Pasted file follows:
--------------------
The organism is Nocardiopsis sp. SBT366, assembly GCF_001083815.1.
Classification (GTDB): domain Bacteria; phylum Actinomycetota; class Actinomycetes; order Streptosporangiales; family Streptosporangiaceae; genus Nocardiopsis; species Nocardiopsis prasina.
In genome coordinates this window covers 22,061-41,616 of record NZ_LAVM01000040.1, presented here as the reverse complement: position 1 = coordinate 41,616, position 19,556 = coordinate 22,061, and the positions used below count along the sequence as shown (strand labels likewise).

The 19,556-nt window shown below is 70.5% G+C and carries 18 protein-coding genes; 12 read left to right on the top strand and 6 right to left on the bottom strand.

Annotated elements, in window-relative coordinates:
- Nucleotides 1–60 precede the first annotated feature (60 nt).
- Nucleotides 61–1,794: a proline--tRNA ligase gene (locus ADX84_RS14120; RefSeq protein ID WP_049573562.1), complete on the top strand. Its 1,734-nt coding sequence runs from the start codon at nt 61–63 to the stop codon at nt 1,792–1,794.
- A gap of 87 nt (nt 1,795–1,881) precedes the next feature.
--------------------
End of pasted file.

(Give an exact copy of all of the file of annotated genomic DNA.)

The organism is Nocardiopsis sp. SBT366, assembly GCF_001083815.1.
Classification (GTDB): domain Bacteria; phylum Actinomycetota; class Actinomycetes; order Streptosporangiales; family Streptosporangiaceae; genus Nocardiopsis; species Nocardiopsis prasina.
In genome coordinates this window covers 22,061-41,616 of record NZ_LAVM01000040.1, presented here as the reverse complement: position 1 = coordinate 41,616, position 19,556 = coordinate 22,061, and the positions used below count along the sequence as shown (strand labels likewise).

The 19,556-nt window shown below is 70.5% G+C and carries 18 protein-coding genes; 12 read left to right on the top strand and 6 right to left on the bottom strand.

Annotated elements, in window-relative coordinates:
- Nucleotides 1–60 precede the first annotated feature (60 nt).
- Nucleotides 61–1,794: a proline--tRNA ligase gene (locus ADX84_RS14120; RefSeq protein ID WP_049573562.1), complete on the top strand. Its 1,734-nt coding sequence runs from the start codon at nt 61–63 to the stop codon at nt 1,792–1,794.
- A gap of 87 nt (nt 1,795–1,881) precedes the next feature.